<davexunit>and also in opposition to the spirit of free software
<cehteh>yeah i know that, i dont like the idea, but i wouldnt rule it completely out for some things it *may* make sense
<cehteh>and for free software there is least danger, because one can patch this expiration date easily out
<cehteh>so maybe, under some cictumstance, carefully .. i think one should think about it and not completely refute the idea
<rekado>there's no way to enforce expiration.
<rekado>not even with a kernel module (because you could unload it).
<cehteh>thats not important
<rekado>you just want it to nag the user?
<cehteh>not me, was not my idea
<rekado>it would be less patronising to show the age of the last release tarball.
<cehteh>but i support the idea that "the safe way should be the easier way" ... aka its easier to make regular updates to your openssl than patching the expiration date out for example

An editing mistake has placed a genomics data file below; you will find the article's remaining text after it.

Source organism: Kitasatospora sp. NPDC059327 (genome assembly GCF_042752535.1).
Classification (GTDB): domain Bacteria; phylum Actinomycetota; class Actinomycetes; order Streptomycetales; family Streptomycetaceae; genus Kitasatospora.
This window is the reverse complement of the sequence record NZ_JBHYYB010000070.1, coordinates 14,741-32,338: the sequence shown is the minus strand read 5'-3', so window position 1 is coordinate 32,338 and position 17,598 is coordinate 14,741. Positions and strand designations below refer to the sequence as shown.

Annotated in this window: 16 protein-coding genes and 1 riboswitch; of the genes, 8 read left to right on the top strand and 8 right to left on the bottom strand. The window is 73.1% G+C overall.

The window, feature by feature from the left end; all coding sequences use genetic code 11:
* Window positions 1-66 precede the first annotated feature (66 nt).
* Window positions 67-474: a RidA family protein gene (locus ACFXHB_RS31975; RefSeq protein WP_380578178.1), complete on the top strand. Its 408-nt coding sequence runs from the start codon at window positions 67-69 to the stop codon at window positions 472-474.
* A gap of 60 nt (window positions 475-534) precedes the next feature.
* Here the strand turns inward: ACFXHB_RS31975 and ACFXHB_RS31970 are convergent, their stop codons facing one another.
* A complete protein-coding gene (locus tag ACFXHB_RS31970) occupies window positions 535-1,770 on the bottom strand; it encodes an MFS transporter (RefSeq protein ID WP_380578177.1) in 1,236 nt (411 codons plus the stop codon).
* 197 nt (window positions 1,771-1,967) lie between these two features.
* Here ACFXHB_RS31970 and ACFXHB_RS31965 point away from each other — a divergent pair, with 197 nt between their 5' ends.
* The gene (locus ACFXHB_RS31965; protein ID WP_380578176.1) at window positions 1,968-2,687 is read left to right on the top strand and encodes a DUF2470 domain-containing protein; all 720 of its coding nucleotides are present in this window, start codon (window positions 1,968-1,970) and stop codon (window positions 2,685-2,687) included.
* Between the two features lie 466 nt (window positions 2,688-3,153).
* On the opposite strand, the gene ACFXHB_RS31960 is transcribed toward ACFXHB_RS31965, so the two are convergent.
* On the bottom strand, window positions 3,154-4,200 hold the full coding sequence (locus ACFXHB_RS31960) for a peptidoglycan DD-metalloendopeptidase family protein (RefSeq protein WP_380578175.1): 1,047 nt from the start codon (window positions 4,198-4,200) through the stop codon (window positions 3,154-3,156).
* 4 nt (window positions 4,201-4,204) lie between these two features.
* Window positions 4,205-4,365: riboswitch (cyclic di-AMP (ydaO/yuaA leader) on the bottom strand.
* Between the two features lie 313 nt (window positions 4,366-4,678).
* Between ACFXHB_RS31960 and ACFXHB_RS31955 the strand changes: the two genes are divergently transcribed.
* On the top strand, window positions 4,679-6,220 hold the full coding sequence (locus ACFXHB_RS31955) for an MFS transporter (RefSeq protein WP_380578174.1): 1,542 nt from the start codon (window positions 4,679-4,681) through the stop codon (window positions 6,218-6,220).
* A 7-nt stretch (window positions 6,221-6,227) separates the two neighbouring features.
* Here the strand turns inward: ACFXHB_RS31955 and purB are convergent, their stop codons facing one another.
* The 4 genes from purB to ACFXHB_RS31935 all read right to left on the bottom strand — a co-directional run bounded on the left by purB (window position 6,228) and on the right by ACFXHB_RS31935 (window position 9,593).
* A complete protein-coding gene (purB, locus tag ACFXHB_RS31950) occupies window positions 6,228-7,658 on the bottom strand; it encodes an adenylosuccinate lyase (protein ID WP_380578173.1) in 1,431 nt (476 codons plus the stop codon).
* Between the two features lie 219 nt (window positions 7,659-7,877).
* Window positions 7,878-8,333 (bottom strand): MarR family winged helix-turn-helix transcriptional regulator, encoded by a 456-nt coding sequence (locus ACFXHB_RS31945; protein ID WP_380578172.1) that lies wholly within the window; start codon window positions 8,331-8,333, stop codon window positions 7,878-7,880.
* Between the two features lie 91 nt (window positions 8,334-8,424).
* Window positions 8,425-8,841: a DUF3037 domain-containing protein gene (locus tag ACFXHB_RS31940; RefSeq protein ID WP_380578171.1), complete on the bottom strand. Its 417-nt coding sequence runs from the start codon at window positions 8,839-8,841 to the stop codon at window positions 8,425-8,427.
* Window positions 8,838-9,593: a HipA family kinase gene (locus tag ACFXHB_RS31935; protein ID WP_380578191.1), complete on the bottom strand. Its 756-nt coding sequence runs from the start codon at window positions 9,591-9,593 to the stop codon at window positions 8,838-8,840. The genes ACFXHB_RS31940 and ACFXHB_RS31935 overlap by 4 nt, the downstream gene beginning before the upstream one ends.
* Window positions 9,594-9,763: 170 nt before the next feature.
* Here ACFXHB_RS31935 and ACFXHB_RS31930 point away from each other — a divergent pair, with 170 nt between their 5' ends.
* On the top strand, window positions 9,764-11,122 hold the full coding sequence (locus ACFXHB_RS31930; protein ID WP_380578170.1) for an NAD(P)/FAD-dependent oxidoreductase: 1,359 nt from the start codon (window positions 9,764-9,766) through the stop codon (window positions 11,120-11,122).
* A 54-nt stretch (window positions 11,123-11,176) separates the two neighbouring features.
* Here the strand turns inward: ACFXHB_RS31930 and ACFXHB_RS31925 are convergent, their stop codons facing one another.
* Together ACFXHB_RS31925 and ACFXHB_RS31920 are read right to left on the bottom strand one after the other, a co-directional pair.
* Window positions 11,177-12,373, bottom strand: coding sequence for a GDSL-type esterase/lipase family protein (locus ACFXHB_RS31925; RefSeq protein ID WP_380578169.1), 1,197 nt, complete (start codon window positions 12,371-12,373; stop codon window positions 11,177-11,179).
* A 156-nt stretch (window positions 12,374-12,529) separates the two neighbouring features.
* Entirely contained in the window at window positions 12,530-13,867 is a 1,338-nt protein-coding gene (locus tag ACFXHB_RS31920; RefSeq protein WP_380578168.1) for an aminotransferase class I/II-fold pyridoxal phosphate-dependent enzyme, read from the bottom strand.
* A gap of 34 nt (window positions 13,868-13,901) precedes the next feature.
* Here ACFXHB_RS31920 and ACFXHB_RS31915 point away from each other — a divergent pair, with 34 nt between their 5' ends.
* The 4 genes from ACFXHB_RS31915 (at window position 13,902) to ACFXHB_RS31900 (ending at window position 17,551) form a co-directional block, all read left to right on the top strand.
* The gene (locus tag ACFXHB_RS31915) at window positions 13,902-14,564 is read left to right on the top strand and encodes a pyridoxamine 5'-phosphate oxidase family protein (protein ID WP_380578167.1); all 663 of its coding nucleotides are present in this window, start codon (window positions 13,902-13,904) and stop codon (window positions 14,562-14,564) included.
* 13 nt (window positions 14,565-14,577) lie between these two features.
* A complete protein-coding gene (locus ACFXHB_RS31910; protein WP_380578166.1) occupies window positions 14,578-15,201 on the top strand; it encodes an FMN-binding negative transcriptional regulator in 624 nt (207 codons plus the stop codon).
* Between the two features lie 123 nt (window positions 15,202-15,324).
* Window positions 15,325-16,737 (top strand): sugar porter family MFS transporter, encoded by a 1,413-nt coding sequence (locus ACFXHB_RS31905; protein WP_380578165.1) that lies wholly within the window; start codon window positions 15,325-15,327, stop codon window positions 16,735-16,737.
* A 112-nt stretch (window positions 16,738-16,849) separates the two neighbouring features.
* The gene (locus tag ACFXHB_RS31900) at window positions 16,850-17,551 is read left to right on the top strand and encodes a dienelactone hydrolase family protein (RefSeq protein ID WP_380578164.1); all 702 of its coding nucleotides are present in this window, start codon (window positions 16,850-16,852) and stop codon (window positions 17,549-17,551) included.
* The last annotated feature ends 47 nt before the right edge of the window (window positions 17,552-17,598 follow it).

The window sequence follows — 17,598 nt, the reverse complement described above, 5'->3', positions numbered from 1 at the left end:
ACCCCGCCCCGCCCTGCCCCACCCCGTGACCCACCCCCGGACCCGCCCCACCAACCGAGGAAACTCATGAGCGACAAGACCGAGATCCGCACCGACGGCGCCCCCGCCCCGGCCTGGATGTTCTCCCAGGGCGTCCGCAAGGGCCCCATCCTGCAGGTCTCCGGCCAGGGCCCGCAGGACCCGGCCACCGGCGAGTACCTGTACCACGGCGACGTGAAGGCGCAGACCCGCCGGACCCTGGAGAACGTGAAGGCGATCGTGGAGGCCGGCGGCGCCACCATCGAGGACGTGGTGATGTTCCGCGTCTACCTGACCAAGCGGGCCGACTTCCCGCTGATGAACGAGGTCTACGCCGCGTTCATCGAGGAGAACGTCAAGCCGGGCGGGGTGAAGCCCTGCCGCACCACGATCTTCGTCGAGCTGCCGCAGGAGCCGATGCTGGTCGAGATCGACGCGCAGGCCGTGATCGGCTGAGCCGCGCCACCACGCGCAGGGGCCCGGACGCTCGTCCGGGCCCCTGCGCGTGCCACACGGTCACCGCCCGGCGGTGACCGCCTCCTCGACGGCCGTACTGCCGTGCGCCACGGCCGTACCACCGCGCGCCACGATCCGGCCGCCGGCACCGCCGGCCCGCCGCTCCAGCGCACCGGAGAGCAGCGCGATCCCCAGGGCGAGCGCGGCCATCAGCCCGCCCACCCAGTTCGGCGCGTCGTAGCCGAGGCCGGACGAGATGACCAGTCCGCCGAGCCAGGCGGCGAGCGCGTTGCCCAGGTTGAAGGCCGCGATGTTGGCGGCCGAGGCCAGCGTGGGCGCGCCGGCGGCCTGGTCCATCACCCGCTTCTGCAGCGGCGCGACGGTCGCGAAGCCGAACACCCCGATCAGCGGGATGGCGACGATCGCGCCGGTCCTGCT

<cehteh>or when i make release tarballs from my software i sign them with gpg inline -> tar.gz.gpg .. one *has* to use gpg to check the signature and unpack it
<cehteh>just make the safe option the default
<rekado>what I love about Guix is that it makes patching sources so easy. I think for Guix it would be simpler to patch out an expiration date ;)
<rekado>BTW: Guix also supports users running ancient profiles for reproducibility reasons.
<rekado>it is not necessary a bad idea to use old software.
<cehteh>having some .sign file along on the webserver isnt much use imo
<cehteh>thats ok, i clearly saied that i dont like the idea, only that its worth some consideration, and absolutely not for *every* software